Out the Deafie
Stepping Up for Deaf Identity
Welcome to Out the Deafie, a new feature where we get to blow the lid off of deaf
identity. And by "deaf identity," we're not referring exclusively to the culturally Deaf. This is for everyone: deaf, hard of hearing, and late-deafened.
What in the world do I mean by "Out the Deafie," you ask?
Simple. What we're doing is, we're asking our readers to send in stories about the first time they ever felt comfortable and/or stood up for themselves as deaf, hard of hearing, or late-deafened individuals. We're also asking those who haven't done so to spill the beans (all of it -- your frustration, your anger, the works). Tell us all about it and empower others who are in the same boat.
Granted, there are those who already have a strong sense of deaf identity. They're usually quick to speak up whenever they feel people are treating them unfairly. You'll find plenty of deaf and hard of hearing advocates rightfully demanding accessibility in the form of interpreters, captioning, assistive listening devices, and so on.
Advocacy doesn't necessarily mean standing on a soapbox and demanding that the world follow the ADA. It could be something as simple as asking another person to repeat what he said (you'd be surprised at how many deaf and hard of hearing folks are world-class "nodders"). It could simply be explaining to someone that you are deaf or hard of hearing -- without having to apologize for it.
However, not every deaf or hard of hearing person feels empowered enough to tell the world, Hey, this is who I am. I'm perfectly fine with it.
Let me tell you, there are plenty of deaf and hard of hearing people who tolerate many an uncomfortable situation because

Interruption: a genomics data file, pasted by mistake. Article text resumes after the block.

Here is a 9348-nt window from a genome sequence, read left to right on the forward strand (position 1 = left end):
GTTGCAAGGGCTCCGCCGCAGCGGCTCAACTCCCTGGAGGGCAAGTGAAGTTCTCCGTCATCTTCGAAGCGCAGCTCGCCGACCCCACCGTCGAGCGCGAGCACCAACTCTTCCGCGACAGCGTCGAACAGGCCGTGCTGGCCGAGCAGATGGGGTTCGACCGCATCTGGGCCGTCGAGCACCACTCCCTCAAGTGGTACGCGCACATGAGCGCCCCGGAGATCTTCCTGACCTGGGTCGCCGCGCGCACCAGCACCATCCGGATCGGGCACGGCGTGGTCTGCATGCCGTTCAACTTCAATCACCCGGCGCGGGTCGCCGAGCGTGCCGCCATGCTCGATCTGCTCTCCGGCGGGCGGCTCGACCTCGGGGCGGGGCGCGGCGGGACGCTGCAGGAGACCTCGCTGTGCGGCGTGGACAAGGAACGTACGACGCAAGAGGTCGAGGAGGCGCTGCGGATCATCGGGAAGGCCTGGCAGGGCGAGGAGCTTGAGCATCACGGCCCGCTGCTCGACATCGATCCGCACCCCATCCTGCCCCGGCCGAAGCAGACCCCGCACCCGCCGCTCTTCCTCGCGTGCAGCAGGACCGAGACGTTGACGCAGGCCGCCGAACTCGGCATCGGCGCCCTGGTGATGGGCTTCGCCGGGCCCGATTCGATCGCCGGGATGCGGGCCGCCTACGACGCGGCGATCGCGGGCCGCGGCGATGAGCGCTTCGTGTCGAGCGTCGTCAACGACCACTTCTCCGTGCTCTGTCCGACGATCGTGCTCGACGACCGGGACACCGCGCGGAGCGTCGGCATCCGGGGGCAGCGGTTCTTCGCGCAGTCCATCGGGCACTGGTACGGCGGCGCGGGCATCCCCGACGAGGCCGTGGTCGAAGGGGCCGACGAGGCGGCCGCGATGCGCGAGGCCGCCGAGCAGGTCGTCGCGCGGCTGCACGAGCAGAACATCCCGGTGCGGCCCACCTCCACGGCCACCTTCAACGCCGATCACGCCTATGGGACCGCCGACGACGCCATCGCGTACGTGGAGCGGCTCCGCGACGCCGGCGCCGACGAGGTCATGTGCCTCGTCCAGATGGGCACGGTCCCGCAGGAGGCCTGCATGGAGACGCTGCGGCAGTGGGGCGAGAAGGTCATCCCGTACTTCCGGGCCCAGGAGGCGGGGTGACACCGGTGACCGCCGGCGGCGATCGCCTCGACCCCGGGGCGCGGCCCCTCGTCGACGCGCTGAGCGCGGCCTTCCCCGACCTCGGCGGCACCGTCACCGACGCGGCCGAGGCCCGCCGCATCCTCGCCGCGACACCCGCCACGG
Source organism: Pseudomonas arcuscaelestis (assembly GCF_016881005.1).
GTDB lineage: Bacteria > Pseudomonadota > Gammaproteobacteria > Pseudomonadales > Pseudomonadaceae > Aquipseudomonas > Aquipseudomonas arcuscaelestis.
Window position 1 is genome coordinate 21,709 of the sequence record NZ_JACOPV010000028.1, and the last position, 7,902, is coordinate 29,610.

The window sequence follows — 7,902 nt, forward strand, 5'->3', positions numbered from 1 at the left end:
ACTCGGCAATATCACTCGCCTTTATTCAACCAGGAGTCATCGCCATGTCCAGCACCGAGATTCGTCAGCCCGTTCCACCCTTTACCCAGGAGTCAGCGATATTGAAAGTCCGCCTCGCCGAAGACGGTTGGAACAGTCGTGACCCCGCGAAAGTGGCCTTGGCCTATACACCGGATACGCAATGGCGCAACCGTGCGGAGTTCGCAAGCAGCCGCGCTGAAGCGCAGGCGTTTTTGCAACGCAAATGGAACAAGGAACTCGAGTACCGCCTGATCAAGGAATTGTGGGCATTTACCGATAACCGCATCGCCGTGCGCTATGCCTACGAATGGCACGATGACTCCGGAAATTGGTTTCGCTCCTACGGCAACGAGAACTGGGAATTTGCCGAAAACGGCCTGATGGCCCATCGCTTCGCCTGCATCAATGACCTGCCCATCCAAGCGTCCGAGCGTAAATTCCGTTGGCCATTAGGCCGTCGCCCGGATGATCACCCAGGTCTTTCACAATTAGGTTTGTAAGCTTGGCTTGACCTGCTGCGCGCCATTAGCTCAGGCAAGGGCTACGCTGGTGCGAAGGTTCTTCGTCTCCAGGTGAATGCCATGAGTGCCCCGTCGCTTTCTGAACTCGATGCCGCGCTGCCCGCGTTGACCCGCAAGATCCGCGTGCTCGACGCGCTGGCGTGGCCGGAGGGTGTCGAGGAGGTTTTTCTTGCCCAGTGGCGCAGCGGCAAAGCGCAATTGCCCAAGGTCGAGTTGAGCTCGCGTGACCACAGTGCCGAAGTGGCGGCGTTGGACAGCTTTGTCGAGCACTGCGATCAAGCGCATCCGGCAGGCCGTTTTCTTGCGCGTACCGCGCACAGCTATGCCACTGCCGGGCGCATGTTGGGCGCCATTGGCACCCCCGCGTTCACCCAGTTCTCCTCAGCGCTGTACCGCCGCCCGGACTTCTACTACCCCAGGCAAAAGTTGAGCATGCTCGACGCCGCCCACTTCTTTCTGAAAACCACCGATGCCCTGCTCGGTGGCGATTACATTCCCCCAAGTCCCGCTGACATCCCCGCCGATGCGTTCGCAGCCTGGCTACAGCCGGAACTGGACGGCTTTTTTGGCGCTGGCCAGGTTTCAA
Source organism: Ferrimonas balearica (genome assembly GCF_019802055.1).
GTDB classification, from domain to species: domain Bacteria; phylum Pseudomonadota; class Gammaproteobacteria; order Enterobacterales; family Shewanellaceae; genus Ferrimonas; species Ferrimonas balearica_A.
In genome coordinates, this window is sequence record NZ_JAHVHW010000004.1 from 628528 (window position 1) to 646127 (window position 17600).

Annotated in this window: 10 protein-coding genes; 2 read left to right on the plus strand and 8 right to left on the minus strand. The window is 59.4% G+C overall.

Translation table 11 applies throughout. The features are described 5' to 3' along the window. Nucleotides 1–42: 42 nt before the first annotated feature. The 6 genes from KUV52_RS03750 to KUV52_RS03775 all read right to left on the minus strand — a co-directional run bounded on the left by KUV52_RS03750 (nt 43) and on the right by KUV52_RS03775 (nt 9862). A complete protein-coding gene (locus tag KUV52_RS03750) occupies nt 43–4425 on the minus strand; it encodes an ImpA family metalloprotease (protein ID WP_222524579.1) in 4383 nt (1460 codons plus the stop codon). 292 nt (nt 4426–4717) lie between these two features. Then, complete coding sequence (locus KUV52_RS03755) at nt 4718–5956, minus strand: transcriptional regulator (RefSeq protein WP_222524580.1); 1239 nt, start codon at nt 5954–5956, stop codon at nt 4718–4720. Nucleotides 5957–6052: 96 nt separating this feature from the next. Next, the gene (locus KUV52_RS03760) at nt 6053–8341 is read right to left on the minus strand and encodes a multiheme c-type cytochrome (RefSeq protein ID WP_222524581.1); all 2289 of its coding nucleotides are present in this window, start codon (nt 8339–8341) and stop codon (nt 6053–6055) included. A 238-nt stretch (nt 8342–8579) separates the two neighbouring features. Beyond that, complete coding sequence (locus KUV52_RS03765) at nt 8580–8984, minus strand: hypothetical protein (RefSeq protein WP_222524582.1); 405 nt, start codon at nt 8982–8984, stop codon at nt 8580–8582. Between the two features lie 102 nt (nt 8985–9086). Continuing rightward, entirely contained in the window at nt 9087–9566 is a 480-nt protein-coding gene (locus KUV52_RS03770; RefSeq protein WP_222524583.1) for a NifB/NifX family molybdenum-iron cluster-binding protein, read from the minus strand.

they truly believe This is a hearing world. We must live by its rules. They may not even know that there is such a thing as deaf identity.
For example, there are deaf and hard of hearing students in mainstream schools who receive little or no support. They don't
ask for it. They don't fight for their rights because they have no true peers (it's hard to have a deaf identity if you're alone). They grow up believing it's their responsibility to do things the hearing way. They rarely speak up if they can't understand their teachers. (For more information, I highly recommend reading Gina Oliva's Alone in the Mainstream: A Deaf Woman Remembers Public School.)
There are also deaf, hard of hearing, and late-deafened people who, for whatever reason, feel obligated to attend family events
with hearing relatives who do not sign or make any real effort to connect with them. You'll find these deaf wallflowers sitting
politely with fake smiles galore. They dare not rock the boat.
Of course, there comes a time when people say enough's enough. I personally know one deaf guy who brought a book
with him to family events. If he couldn't understand his family, he figured, he might as well entertain himself with a good read.
Some people argued that this was rude, but what else was he supposed to do? Smile dutifully like an idiot?
You'd be surprised at how many deaf and hard of hearing people have mastered the art of the phony smile. And quite frankly, it's
time to stop. It's time to take off the mask and unveil the deaf identity that helps us thrive.